15. Cat/Cut
In common with most learners, Spanish speakers find the distinction between the very similar sounds in “cat” and “cut” difficult to notice and produce.

There is also no distinction between the first sounds in “yacht” and “jot” in Spanish. The “ch” in “cheese” may also be confused with the “sh” in “she’s”, as the latter sound does not exist in Spanish.

17. Pull/Pool
Most Spanish speakers have difficulty distinguishing between /uː/ and /ʊ/. While /uː/ is very similar to the Spanish letter “u“, it is actually much longer. /ʊ/ is much shorter and of a different quality.  Also, pull and pool are Not homophones, i.e the words pronounced the same way as the other word but  differs in meaning and spelling.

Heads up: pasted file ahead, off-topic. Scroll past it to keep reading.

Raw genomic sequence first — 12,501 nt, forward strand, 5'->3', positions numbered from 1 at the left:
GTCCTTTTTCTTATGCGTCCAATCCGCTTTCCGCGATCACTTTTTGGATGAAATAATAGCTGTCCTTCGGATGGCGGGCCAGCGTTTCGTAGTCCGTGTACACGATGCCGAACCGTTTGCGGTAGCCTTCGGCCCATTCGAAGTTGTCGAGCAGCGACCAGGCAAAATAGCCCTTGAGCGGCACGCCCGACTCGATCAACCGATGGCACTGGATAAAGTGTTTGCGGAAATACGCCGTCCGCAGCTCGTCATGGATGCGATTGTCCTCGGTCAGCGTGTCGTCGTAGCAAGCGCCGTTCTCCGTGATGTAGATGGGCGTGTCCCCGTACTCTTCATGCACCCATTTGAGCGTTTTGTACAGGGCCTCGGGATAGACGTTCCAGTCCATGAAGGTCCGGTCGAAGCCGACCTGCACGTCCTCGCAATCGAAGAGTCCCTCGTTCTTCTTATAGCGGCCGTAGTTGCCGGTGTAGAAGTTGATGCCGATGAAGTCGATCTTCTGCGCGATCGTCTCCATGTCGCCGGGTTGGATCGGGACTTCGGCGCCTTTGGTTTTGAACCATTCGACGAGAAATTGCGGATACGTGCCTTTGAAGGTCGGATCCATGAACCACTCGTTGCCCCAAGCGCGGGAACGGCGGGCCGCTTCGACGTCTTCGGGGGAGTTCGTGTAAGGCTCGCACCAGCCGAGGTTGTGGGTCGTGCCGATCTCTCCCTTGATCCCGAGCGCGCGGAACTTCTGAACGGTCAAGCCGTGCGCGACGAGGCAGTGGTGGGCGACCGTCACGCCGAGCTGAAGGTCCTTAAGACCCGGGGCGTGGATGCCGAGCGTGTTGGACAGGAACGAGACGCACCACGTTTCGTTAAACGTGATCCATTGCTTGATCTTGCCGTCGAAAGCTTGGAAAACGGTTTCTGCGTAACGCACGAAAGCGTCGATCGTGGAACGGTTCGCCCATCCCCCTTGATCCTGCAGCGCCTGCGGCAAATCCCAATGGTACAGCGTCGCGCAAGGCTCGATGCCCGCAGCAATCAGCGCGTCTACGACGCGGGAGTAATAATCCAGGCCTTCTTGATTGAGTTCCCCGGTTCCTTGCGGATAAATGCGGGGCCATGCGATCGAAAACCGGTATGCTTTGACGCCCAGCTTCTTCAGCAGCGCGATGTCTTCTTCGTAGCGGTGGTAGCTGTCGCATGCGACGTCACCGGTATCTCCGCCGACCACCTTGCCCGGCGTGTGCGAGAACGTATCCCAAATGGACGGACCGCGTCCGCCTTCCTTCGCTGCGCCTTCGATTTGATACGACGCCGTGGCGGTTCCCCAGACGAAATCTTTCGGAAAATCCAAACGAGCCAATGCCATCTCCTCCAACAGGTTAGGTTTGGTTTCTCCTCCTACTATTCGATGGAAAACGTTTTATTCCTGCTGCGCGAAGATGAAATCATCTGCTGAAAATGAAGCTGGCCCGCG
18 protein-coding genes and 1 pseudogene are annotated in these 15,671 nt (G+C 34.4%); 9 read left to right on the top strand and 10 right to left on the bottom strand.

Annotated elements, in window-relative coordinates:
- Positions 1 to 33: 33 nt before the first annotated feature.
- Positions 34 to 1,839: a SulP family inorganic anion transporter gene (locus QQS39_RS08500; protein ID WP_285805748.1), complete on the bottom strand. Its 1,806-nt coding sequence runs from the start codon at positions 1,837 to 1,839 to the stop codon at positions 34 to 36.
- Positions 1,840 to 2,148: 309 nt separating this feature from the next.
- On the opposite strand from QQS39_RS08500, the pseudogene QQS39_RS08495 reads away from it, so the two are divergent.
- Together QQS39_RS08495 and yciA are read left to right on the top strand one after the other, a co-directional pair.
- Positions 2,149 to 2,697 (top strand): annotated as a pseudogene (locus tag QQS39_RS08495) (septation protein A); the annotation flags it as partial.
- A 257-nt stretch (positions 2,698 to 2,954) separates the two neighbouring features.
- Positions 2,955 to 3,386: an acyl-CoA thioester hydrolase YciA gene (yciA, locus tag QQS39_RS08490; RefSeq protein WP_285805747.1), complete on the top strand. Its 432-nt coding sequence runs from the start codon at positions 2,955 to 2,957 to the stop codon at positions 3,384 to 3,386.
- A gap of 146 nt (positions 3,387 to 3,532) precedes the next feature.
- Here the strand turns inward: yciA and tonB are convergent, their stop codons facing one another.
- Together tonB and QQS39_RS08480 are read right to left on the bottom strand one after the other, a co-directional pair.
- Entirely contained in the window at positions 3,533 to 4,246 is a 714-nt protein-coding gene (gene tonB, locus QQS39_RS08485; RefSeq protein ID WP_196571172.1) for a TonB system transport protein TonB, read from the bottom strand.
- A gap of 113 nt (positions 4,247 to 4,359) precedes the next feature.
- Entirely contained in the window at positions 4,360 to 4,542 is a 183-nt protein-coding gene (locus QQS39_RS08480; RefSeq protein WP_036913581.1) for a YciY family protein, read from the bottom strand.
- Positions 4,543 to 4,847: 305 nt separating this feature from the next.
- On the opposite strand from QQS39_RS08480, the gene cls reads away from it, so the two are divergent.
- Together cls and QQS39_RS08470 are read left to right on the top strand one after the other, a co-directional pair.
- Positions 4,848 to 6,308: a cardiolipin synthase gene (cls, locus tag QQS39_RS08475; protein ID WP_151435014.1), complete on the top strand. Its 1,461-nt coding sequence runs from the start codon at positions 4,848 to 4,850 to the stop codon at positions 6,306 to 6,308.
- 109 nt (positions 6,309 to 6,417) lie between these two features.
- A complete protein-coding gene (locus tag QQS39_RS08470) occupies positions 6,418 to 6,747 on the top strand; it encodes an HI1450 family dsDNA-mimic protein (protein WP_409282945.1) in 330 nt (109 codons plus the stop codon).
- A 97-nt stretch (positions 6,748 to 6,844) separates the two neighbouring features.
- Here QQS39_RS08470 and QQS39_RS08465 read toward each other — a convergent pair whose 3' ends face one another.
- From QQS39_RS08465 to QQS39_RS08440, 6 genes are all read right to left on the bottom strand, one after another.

18. Feet/Fit
The double “e” really needs to be pronounced correctly. It’s tough because although “feet” rhymes with words such as “meat” it also rhymes with words such as “sheet”. Confusing. Get the double “e” wrong—pronounce them as an “I”—and “feet” becomes “fit”.


Spanish speakers can learn to speak English fluently, and master on the vocabulary and pronunciation while browsing their own Facebook newsfeed with  http://new.culturealley.com/index.jsp?courseId=5. Learners can listen to the native pronunciations while learning vocabulary on the Facebook. A few relevant words on their own Facebook feeds are converted from Spanish to English. One can listen to the pronunciation for better understanding as often as they want. There are fun games to make one memorize what they have learnt. It is the most effective and immersive way to learn English for Spanish speakers.